I think in North America it’s difficult because the fear of mortality is huge, but I think what a lot of people don’t realize is that a large part of that is the way that we treat our elderly. In an attempt to banish death, we inevitably banish our elderly: put them in homes, hospitals, leave them to their own devices, when there is such potential for meaningful conversation, for hope and healing, for the transference of wisdom. Many cultures have traditions of passing knowledge through generations and in pretty much every case it involves the elders who hold positions of respect and power in their communities because of what they have been through, what they know, and what they can offer. You mention experience earlier in this post; nobody can really dispense wisdom about a thing unless they have experienced it. Here is a huge rich resource and it goes virtually ignored, and this is to say nothing of the impact on elderly people when they reach a certain point in their lives and they almost cease to exist. I believe that’s part of the fear: recognizing it in our own culture, and realizing it will happen to us, not when we die but as we are still living.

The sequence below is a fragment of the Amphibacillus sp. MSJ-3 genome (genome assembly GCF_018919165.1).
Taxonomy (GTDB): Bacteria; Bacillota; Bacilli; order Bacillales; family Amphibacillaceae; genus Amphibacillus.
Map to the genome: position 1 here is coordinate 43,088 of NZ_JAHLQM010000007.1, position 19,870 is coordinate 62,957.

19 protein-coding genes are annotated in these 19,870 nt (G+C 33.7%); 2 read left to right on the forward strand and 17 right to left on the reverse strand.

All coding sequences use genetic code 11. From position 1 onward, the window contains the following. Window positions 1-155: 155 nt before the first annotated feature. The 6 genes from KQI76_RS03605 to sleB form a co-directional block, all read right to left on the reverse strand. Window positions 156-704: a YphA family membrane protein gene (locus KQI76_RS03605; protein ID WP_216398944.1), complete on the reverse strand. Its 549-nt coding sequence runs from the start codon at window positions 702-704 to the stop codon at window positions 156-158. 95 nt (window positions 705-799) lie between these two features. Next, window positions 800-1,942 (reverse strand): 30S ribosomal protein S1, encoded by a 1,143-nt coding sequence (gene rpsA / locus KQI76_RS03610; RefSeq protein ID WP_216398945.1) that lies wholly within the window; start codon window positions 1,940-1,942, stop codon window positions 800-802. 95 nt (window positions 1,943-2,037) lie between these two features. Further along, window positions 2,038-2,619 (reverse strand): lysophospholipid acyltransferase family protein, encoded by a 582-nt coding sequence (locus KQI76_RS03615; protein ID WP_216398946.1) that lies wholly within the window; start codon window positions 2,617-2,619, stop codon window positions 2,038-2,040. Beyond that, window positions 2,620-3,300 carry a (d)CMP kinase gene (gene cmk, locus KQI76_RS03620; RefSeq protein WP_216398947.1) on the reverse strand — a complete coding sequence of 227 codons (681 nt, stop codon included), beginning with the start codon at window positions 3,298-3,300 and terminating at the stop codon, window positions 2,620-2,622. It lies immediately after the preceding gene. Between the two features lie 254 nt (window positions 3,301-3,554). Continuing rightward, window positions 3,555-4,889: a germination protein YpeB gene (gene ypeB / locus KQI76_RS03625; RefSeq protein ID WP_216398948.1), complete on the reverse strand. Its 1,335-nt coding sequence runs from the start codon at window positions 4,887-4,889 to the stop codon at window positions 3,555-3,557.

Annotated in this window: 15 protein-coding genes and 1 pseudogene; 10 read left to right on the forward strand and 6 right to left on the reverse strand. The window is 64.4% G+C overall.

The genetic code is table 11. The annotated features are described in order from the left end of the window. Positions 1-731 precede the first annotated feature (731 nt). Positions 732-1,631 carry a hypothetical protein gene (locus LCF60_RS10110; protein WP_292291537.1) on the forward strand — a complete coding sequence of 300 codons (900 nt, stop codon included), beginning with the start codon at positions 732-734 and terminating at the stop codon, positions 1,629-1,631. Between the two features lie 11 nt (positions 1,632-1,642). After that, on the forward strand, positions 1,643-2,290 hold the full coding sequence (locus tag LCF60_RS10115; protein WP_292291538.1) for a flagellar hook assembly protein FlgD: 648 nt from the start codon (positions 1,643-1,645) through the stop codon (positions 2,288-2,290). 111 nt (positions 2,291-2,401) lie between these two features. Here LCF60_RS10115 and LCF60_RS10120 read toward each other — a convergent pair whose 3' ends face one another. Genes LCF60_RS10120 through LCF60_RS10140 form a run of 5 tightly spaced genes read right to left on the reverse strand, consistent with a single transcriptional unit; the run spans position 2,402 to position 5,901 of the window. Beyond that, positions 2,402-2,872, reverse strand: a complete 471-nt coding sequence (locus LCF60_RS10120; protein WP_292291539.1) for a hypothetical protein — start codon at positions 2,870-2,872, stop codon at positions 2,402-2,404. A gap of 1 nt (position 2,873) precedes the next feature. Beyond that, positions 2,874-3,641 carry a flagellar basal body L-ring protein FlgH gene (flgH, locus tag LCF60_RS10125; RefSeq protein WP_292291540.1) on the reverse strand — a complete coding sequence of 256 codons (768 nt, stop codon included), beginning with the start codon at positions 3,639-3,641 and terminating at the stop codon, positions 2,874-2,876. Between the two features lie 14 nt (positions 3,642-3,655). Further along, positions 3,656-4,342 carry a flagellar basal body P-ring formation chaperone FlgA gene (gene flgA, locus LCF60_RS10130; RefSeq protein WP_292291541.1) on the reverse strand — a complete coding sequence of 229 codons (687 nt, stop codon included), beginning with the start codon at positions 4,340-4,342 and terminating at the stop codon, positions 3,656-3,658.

I use the word ‘we’ in a cultural sense. I do not attempt to speak for everybody. This is simply my own view, and what I know from speaking to elders in my various communities, and working with elders as a teenager.

    I have tremendous excitement for your project. I love the direction it’s taking. I’m excited to see how it unfolds.


    1. Hi Breyonne,
      Thank you for your thoughtful and insightful comment, and I really appreciate your support and encouragement for where this work is doing. I recently read Atul Gawande’s book “Being Mortal,” which was one of my primary inspirations for this body of work. I highly recommend it, the book was absolutely riveting, and really called attention to the depth of issues with the older generations of people.

  2. Hi Clara,
    I love your work, and it has inspired me to work in a similar medium for an art project on endangered animals. I was wondering if you use a specific type of tissue paper?